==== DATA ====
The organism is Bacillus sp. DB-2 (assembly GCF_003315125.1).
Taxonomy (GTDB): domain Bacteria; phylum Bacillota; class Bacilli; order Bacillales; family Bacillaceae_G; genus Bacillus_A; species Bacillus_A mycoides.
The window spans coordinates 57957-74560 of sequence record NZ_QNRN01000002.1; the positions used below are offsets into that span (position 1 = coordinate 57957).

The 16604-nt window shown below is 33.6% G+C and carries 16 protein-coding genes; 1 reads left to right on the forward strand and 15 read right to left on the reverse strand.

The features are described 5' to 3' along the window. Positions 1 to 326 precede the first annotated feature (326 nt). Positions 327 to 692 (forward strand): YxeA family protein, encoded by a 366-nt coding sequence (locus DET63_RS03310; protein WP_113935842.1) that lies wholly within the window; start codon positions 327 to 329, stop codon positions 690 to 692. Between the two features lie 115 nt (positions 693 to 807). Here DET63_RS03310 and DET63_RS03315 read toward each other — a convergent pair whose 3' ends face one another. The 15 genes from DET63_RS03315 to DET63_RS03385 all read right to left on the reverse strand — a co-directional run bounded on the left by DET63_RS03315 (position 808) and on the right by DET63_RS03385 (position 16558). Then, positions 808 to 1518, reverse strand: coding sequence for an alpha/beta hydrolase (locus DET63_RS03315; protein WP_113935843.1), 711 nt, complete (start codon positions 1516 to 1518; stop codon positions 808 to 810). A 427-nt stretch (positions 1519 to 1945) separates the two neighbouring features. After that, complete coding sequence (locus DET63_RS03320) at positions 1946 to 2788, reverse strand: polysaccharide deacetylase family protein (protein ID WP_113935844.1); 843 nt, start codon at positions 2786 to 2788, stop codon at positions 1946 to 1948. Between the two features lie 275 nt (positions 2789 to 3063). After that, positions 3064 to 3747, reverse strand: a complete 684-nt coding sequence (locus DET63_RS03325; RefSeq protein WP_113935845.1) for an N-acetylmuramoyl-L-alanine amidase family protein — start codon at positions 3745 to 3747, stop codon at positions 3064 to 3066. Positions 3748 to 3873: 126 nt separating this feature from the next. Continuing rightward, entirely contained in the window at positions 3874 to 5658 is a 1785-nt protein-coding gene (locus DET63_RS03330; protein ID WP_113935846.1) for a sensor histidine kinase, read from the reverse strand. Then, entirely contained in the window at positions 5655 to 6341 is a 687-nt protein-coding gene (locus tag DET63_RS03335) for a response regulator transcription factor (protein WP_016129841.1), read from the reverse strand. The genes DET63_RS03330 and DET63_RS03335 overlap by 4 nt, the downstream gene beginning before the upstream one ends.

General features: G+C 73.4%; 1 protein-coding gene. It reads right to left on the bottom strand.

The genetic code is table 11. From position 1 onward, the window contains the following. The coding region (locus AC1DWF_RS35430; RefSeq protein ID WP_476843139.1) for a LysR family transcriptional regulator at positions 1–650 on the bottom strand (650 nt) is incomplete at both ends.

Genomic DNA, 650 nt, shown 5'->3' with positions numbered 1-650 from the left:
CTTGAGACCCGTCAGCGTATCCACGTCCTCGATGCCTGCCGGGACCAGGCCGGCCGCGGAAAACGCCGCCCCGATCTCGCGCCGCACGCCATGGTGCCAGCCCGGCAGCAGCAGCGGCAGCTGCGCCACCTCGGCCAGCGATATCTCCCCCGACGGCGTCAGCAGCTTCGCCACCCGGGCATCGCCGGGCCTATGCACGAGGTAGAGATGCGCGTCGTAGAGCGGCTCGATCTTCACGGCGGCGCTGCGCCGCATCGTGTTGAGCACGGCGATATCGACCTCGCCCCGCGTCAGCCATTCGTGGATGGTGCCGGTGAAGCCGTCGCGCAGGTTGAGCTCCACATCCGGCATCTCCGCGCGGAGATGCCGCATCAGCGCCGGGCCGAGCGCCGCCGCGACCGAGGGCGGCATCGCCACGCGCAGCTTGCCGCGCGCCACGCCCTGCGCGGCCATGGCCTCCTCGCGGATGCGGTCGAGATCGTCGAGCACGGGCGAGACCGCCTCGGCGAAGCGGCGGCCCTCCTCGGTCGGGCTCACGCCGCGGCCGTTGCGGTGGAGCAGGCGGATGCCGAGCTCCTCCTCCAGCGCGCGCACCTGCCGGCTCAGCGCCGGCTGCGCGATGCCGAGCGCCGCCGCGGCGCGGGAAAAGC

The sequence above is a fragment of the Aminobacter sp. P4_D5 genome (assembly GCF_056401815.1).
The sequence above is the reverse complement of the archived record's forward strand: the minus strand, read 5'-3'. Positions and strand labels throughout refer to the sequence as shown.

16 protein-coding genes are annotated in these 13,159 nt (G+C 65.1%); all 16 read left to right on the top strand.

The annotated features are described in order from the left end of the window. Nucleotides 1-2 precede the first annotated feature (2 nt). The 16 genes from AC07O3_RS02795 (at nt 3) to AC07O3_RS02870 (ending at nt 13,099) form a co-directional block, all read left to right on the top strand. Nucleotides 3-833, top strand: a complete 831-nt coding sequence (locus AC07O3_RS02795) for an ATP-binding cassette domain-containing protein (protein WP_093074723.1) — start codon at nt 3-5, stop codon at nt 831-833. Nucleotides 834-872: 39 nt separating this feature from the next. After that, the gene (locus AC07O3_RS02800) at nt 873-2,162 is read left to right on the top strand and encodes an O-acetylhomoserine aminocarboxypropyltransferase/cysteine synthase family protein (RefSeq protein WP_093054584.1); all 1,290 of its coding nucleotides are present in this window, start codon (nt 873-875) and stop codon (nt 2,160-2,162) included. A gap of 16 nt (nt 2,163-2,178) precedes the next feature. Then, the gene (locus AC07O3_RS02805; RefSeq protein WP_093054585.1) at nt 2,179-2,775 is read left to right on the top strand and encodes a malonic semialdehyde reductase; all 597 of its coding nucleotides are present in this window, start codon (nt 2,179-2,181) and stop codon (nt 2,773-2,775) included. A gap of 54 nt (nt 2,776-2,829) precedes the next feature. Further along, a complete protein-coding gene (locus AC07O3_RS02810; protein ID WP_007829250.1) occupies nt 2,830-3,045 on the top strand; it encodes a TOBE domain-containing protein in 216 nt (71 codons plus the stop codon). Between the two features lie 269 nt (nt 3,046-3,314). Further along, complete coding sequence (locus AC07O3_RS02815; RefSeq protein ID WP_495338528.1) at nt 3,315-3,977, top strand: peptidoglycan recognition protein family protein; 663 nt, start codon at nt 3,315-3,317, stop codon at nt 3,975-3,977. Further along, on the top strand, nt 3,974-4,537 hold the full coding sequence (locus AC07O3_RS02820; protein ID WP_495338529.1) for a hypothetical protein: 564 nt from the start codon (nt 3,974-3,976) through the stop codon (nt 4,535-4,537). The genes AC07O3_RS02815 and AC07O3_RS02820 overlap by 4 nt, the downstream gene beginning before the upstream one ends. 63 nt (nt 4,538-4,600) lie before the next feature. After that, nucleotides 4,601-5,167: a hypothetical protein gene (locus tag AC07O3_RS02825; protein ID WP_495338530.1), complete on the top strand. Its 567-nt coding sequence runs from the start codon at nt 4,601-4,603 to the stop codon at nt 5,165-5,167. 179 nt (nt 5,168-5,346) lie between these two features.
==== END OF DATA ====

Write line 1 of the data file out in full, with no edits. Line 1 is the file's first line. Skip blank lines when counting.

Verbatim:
The organism is Bacillus sp. DB-2 (assembly GCF_003315125.1).